Bluff issue needs thought
DUST IN THE WIND
by Bill Boyle
Citizens in Bluff will vote in coming weeks on a proposal to incorporate the area into the third municipality in San Juan County.
Several weeks ago, we published a schedule in which we promised to focus on the matter in the October 25 issue of the paper. However, this week we decided to jump the gun a little and run the story about the feasibility study.
We did this with the intention of getting important information in the hands of voters before the ballots are cast. Publishing the story this week gives more time for the details to be hashed out before the election.
Bluff being Bluff, I assume that some will accuse me of trying to influence the decision.
Of course, the decision is entirely in the hands of the voters. I hope that our coverage will help get important information to the voters as they make decisions.
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Hurry up and wait.
We are still anxiously awaiting an announcement regarding Bears Ears National Monument. When Secretary of the Interior Ryan Zinke announced in June that the boundaries of the 1.35-million acre monument would be adjusted, it was anticipated the change would take place sooner rather than later.
Now, more than four months later, no announcement has been made. Some wonder if an official announcement may be delayed until an action is made to decrease the boundaries of both the Bears Ears and the Grand Staircase Escalante national monuments.
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We are also still waiting for a ruling by Seventh District Judge George Harmond regarding charges against San Juan County Sheriff Rick Eldredge and two deputies.
A motion to dismiss the charges was filed at an August 25 preliminary hearing in Monticello. By September 15, both sides had submitted arguments on the motion. Now, more than one month later, Judge Harmond has yet to make his ruling.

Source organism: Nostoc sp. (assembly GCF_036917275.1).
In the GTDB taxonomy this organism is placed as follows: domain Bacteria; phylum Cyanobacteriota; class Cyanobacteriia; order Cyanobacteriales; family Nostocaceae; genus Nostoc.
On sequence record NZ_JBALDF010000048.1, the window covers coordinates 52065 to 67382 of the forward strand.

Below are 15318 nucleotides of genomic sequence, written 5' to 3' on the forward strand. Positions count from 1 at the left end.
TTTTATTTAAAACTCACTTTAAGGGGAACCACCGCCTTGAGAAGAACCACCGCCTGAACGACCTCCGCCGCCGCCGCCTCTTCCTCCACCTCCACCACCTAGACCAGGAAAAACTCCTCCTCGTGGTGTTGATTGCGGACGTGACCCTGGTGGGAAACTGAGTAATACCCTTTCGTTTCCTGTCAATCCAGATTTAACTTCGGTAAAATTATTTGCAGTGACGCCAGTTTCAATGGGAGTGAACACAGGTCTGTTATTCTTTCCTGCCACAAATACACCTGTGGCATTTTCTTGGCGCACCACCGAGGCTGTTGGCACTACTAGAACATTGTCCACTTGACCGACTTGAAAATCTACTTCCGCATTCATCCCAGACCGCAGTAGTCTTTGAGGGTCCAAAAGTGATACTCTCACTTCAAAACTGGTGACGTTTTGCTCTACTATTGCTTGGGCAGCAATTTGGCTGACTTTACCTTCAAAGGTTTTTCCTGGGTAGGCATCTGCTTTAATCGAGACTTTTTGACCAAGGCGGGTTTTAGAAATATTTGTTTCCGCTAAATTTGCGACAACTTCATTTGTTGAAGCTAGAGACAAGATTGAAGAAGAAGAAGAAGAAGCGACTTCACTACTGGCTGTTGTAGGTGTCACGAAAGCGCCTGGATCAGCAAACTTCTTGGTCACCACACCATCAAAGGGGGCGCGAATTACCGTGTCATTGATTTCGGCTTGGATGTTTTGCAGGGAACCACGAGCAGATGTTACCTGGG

Some believe the delay makes it increasingly likely that some, if not all, of the charges may be dismissed.
A preliminary hearing is generally rather perfunctory, with the judge facing a comparatively low burden of proof while making a decision of whether or not to move ahead with the process.
Sheriff Eldredge, along with deputies Alan Freestone and Rob Wilcox, face several charges filed by the office of Utah Attorney General Sean Reyes.
The lawmen are charged with retaliation against a witness, obstruction of justice, reckless endangerment and official misconduct related to interaction with former Sheriff’s Deputy Todd Bristol.
As I wrote when the charges were filed, “Make no mistake, the stakes in this case are very high.
“At many levels, this could mean only two things: 1– we have corruption in our law enforcement community, or 2– we have incompetence in the prosecutor’s office.
“Either scenario is unacceptable.”
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I had to shake my head at a story released this week by Men’s Journal magazine. They interviewed Morgan Sjogren, who, apparently, knows the Bears Ears better than anyone, living or dead! Wow!!
By the way, Sjogren first came to the area in February, 2017.
Read about it http://www.mensjournal.com/adventure/articles/meet-the-woman-who-knows-b....
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Another publication has released a fascinating story. This one has a bit more credibility than the Men’s Journal article.
Utah Historic Quarterly recently published “Closing the Road to Chesler Park: Why Access to Canyonlands National Park Remains Limited.”
Author Clyde Denis provides intriguing history into the creation of Canyonlands National Park in 1964.
Denis outlines the process by which the original plans to develop the new park into the “Yellowstone of Southeast Utah” turned into the mostly backcountry park it is today.
Key factors in the change include the high cost of fighting the Vietnam War and the emergence of environmentalism.
The initial plans for the park called for a bridge over Elephant Canyon and paved roads into the heart of the Needles District, including roads to the Confluence and into Chesler Park.
The plans also called for paving the road through Elk Ridge from Canyonlands to Natural Bridges National Monument.
Of course, fast forward 50 years and much of the park is in a primitive state. Instead of developing the park, as was promised when it was created, access into the Needles District of Canyonlands National Park has been severely cut back.
Clyde Denis is a professor at the University of New Hampshire. He has spent a significant amount of time in San Juan County, where he returns every year to explore the canyonlands. He has stopped at the San Juan Record office a number of times to research various aspects of the area.